If you have gone through a tragic event in your life, like the death of someone close or a physical attack, you may want to take the raw and hurtful memories and bury them deep within your subconscious – until a time when you are able to deal with them.

Sigmund Freud, a trained neurologist, proposed in 1892 that suppression of memories is the “voluntary form of pushing painful and anxiety-provoking thoughts, memories, emotions, fantasies and desires out of awareness.” Suppression differs from repression in that when you suppress a memory it is because you are deliberately trying to stop thinking about it, whereas if you were to repress your memory you are unconsciously trying to keep any memory of the event from coming back to the surface and being recalled in the conscious.

An example of suppression would be if you wanted to tell your boss what you really thought of him, but you held back because you want to keep your job so you bury the thoughts deep within you. Your willpower took over and stopped you from saying something you may regret later. The impulse to tell him off may rear its ugly head in other ways, however, such as a nervous cough whenever the boss is around, or a careless slip of the tongue (Freudian slip). These “forgotten” thoughts and memories are not actually forgotten but just tucked away, yet they may influence other behaviors and thoughts.

An act of repression would be if you were physically assaulted and the event was so traumatic that you pushed any detail of the entire incident out of your mind and could not remember any of what happened. Your mind has built up a defense system to keep you from reliving the trauma over and over again.

Technical advances have allowed scientists to directly measure brain activity – like with the use of magnetic resonance imaging (MRI). With this technology they have been able to look into how our brains are able to take traumatic events and build up defenses that include suppression, repression and even disassociation of these memories. Whereby some scientists believe that suppressed memories are simply a psychoanalytical myth with no scientific support, data obtained from fMRI scans show otherwise.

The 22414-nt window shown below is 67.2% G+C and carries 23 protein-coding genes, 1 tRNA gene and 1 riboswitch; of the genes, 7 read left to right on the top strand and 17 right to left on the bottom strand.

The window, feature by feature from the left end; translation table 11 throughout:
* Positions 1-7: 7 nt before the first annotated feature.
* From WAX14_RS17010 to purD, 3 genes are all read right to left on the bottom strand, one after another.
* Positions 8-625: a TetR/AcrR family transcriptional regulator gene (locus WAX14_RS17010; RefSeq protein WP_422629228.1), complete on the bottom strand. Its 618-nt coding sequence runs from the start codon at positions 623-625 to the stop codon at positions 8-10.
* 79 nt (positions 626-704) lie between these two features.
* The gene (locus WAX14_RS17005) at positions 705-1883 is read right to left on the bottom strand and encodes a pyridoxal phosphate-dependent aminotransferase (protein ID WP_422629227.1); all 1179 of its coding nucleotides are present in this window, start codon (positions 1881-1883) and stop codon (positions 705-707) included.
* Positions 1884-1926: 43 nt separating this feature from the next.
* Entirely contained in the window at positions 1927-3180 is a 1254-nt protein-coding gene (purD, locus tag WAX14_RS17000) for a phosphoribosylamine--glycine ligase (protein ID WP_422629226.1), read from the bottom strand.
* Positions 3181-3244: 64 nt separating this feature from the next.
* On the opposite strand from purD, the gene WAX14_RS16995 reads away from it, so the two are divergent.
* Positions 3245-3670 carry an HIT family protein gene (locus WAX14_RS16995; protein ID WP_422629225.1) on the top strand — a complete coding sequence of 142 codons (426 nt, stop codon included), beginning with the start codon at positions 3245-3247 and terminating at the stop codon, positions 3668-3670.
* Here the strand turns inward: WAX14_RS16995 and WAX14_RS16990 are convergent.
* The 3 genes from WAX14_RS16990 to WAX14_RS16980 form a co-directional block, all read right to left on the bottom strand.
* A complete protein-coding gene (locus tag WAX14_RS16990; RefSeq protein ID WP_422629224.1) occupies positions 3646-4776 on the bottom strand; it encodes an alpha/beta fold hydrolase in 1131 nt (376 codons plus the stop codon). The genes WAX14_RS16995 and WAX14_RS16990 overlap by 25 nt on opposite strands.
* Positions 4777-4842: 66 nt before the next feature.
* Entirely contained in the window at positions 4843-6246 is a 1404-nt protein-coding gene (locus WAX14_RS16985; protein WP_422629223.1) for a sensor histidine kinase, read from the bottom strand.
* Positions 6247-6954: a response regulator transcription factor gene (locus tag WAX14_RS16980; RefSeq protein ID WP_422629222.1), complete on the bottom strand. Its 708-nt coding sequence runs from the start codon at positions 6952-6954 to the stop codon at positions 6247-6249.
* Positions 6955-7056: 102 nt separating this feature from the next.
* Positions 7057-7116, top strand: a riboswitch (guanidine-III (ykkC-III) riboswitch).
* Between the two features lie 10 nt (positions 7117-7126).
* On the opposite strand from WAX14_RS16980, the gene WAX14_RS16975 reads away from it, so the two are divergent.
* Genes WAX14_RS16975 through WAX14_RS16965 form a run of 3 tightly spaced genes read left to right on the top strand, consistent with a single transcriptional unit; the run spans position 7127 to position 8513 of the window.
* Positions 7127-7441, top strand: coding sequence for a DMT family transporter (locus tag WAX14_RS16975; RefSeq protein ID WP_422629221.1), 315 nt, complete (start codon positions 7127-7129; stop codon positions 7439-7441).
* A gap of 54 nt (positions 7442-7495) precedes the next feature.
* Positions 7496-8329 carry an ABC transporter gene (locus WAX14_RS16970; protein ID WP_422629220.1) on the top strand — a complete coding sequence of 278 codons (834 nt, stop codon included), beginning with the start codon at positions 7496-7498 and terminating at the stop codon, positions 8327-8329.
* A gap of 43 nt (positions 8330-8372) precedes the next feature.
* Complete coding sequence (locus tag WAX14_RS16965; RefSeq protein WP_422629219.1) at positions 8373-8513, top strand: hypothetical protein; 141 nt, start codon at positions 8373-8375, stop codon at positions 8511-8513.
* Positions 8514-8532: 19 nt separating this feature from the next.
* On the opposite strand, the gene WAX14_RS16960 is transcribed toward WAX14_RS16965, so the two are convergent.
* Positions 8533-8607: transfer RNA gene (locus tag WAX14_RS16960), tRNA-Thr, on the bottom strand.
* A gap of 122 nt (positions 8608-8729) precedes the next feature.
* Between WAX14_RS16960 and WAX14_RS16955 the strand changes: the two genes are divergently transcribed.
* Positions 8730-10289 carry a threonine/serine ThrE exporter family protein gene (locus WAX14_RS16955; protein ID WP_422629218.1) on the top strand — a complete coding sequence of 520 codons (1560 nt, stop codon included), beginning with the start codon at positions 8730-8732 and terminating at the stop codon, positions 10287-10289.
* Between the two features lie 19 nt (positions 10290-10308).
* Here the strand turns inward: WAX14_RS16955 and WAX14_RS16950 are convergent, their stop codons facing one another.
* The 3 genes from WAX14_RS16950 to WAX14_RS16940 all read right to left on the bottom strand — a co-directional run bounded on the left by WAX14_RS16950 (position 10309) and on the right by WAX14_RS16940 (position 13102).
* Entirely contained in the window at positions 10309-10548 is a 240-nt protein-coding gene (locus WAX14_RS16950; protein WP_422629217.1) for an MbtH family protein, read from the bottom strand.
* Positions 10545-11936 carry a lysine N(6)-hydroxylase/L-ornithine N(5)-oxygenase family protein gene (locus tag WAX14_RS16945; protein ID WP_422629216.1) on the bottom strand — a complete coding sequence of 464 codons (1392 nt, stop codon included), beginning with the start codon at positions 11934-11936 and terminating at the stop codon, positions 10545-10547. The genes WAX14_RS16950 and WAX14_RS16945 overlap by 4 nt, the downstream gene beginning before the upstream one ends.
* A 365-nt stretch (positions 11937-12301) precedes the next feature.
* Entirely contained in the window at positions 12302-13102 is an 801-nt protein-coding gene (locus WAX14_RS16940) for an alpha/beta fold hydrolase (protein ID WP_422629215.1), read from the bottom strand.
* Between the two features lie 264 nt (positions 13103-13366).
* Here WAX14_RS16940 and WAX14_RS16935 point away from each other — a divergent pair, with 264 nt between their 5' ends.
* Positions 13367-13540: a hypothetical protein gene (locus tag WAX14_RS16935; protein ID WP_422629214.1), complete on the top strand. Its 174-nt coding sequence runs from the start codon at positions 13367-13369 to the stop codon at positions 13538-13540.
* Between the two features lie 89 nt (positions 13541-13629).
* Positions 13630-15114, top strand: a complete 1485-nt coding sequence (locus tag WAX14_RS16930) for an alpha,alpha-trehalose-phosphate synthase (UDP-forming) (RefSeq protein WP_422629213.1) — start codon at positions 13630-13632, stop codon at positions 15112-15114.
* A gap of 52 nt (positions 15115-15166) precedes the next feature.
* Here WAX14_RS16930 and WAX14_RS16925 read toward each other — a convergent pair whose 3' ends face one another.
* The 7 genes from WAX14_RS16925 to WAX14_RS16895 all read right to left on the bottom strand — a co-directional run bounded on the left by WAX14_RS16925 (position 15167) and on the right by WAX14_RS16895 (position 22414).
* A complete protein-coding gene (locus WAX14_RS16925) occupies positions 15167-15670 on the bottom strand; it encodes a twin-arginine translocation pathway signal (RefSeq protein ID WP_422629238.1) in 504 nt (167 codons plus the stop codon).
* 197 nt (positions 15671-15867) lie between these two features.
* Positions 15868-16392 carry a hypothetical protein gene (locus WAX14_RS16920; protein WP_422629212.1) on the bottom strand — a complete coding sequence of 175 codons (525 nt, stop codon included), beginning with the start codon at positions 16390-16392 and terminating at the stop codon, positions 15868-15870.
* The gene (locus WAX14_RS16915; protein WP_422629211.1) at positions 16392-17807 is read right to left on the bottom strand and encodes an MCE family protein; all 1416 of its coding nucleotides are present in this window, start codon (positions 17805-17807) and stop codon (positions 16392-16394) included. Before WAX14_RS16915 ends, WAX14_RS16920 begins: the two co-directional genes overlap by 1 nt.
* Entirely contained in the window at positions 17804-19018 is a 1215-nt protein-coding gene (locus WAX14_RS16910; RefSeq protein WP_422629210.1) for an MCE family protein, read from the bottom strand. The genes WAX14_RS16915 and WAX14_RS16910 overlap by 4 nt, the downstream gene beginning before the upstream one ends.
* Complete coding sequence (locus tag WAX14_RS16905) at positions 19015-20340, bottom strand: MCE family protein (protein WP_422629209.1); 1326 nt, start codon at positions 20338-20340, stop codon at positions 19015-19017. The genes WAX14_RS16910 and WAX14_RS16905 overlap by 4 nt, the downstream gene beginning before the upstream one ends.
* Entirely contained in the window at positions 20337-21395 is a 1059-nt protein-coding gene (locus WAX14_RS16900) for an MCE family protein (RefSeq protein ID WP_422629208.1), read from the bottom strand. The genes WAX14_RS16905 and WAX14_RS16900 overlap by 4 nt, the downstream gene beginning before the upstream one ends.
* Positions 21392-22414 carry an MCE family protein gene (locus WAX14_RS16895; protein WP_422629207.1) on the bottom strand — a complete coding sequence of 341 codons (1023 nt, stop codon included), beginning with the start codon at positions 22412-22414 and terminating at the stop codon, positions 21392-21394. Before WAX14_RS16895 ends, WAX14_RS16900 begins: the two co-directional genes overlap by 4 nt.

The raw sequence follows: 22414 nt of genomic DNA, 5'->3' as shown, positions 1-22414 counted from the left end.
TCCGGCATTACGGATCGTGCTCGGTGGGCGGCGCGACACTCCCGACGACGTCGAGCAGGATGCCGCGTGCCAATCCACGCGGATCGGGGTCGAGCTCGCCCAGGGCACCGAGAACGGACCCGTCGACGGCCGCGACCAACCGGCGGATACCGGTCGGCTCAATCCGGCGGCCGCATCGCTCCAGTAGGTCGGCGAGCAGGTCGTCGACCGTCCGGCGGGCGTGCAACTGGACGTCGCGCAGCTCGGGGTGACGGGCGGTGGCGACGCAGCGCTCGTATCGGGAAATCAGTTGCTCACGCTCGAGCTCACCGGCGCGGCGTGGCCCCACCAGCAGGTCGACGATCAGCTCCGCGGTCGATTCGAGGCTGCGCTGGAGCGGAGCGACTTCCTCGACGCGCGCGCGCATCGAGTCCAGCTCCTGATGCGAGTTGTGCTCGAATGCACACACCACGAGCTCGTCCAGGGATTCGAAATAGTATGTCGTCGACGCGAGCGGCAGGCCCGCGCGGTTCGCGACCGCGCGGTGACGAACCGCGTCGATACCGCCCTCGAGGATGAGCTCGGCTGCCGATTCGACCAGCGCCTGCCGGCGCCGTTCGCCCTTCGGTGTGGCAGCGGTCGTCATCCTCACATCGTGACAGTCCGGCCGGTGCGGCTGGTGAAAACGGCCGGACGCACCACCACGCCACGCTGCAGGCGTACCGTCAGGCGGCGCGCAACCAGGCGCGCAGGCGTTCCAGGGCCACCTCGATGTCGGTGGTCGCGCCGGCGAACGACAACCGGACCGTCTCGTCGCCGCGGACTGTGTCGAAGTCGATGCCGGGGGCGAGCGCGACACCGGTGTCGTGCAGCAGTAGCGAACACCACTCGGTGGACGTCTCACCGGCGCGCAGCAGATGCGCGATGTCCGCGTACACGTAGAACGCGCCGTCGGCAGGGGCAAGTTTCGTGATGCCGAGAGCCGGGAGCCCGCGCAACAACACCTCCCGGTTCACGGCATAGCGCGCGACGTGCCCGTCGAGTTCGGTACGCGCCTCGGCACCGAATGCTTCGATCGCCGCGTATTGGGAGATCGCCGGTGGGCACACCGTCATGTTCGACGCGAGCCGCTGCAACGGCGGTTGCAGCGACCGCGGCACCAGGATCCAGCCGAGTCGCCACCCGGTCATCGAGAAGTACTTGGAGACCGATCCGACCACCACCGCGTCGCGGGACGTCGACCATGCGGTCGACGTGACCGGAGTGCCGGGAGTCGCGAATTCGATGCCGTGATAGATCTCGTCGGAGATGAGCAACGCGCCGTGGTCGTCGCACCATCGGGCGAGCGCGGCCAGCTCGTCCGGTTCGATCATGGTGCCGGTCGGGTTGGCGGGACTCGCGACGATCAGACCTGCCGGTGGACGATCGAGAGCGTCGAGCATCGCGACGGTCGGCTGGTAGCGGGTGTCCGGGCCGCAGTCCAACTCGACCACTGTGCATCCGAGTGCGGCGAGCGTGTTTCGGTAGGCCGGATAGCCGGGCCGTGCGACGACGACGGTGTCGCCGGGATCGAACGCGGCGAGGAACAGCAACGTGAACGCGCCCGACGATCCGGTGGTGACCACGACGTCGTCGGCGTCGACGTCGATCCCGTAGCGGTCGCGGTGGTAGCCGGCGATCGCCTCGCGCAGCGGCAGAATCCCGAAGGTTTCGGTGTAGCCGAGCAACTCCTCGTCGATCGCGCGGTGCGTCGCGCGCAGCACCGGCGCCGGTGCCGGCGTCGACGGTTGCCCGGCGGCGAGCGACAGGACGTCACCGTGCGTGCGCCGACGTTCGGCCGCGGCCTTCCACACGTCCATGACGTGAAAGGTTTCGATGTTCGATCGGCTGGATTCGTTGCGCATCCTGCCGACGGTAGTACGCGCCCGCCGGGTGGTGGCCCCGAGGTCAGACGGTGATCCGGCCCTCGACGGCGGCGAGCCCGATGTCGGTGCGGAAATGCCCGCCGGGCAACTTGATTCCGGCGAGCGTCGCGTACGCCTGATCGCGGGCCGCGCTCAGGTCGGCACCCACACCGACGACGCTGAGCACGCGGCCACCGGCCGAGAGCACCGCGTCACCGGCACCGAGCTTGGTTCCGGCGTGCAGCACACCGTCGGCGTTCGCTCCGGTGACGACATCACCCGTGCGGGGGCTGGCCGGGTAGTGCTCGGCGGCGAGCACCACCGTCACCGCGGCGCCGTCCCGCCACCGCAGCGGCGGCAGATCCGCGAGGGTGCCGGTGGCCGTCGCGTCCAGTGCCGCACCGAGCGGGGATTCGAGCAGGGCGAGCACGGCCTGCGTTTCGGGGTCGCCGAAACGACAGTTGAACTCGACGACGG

Researchers at St. Andrews University in Scotland, carried out a “think/no-think” experiment to explore the brain basis of memory suppression. Twenty-four volunteers had to memorize 48 word pairs (for example, ordeal-roach or steam-train). While they were lying in a scanner, each was shown the first cue word and had to either recall the second, associated word (called the respond condition) or prevent it from entering consciousness (suppress condition). “Actively suppressing the matched word while lying in the scanner had the effect of reducing recall of the word afterward (as compared with the respond condition), said head of the study, Psychologist Michael C. Anderson. “This result is not just simple forgetting that occurs with the passage of time.”

The imaging data that Anderson and his colleagues collected found that the volunteers suppressed the words by recruiting parts of the brain involved in “executive control,” namely, areas in the prefrontal cortex, to disengage processing in sectors of the brain important for memory formation and retrieval, in particular the hippocampus.

These finding are noteworthy because earlier experiments have indicated that the amount  of activity in the hippocampus is proportional to memory recall—the stronger the activity, the higher the likelihood of remembering. A second interesting offshoot of this experiment was the finding that the brain is more active when avoiding the recall of a memory than during the recall itself. People suppress unwanted memories by exerting willful effort that can be tracked in the nervous system.

This is Ron White, two-time USA Memory Champion , memory training expert, and memory keynote speaker.




Scientific American – Defense Mechanisms: Neuroscience meets Psychoanalysis: http://www.scientificamerican.com/article.cfm?id=neuroscience-meets-psychoanalysis